On my bookshelf

Mark Carnall, Issue 112/09, p59, 01.09.2012
Natural History Collecting by Reg Harris
A colleague brought back this book as a gift from a field trip to Australia.

Reg Harris was the curator, then called a senior experimental officer, at University College London (UCL) and was in charge of the collection that is now called the Grant Museum of Zoology. Oddly, Reg is credited as working at “a well-known scientific establishment in London”.

The book, published in 1969, is part an introduction to natural history, part animal husbandry and part handbook for the amateur collector. The advice on offer is practical and written in a very methodological language.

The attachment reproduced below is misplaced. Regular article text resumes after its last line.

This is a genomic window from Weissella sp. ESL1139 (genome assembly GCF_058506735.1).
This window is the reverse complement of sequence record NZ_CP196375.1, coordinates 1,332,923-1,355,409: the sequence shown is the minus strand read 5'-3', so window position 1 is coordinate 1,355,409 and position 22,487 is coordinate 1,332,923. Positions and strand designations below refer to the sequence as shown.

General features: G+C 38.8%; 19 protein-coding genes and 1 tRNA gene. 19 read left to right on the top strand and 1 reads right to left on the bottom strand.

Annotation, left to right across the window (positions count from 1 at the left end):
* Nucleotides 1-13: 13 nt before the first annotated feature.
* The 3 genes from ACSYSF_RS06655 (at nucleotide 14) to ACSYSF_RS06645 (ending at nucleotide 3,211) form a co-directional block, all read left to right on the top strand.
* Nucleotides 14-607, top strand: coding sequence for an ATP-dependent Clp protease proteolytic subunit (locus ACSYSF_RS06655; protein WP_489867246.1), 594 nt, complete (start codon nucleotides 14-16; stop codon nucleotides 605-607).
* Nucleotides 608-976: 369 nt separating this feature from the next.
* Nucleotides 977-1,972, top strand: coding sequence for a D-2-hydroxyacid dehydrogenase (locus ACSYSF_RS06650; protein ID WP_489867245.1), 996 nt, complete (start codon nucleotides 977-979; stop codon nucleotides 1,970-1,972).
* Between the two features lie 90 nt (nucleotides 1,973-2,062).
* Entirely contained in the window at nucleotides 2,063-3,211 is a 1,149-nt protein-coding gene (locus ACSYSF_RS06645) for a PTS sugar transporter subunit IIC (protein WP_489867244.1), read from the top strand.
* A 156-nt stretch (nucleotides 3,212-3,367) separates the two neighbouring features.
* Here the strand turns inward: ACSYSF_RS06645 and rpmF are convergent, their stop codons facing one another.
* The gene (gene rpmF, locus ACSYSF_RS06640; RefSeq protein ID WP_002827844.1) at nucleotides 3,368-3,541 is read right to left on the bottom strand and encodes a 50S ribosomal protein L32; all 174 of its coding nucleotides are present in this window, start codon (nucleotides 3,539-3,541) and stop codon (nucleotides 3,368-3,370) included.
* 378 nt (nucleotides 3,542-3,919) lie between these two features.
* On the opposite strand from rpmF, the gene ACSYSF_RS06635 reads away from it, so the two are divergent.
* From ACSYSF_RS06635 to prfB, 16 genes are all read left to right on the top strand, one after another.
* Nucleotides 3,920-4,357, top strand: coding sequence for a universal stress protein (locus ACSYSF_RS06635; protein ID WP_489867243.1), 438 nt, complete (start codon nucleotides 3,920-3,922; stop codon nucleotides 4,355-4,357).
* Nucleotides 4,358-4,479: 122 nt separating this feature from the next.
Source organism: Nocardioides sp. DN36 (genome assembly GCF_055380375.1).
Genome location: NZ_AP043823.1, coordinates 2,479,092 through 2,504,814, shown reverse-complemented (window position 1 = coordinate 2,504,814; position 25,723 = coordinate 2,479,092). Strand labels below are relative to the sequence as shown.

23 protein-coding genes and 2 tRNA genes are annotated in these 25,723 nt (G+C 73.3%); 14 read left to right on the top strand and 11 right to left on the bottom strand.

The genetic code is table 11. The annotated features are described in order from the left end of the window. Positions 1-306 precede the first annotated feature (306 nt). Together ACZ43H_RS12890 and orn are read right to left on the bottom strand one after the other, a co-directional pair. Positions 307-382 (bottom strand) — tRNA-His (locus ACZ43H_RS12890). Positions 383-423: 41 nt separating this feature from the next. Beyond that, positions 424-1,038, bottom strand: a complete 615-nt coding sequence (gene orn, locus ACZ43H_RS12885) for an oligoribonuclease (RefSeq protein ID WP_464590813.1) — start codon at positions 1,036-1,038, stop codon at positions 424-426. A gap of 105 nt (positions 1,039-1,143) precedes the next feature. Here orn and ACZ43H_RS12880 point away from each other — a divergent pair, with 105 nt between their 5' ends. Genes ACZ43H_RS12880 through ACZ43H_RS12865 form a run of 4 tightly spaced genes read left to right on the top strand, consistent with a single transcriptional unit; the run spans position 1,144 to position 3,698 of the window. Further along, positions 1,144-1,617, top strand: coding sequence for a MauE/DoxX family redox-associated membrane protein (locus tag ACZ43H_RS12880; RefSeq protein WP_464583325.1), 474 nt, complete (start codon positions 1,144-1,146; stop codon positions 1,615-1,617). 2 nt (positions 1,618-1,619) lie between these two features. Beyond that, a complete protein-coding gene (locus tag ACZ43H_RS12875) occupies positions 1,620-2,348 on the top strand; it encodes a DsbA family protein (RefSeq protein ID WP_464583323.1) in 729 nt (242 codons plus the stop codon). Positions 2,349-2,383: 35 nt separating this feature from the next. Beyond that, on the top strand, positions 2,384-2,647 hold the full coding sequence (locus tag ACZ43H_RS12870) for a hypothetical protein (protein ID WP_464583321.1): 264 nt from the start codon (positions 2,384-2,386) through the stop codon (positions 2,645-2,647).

It is unlikely that this little book would get published today with modern sensitivities about collecting from the natural world. There are also issues raised by recommending that amateurs take to the field with alcohol, formaldehyde and other essential collecting items that today’s parents may frown on.

My favourite parts of the book include a whole paragraph on how to skin a rabbit (you may have to cut through the nose); the description of a wild cat – it “is always more or less striped than the domestic wild cat”; and the practicalities of where to keep small collections – “perhaps a bench by a window in the school laboratory, or part of a bookshelf or even a series of drawers in a cupboard”.

Reg then notes that, whatever form a small collection takes, “there must be order and method”. Sound advice indeed.

Mark Carnall is a curator at the Grant Museum of Zoology and Comparative Anatomy, UCL


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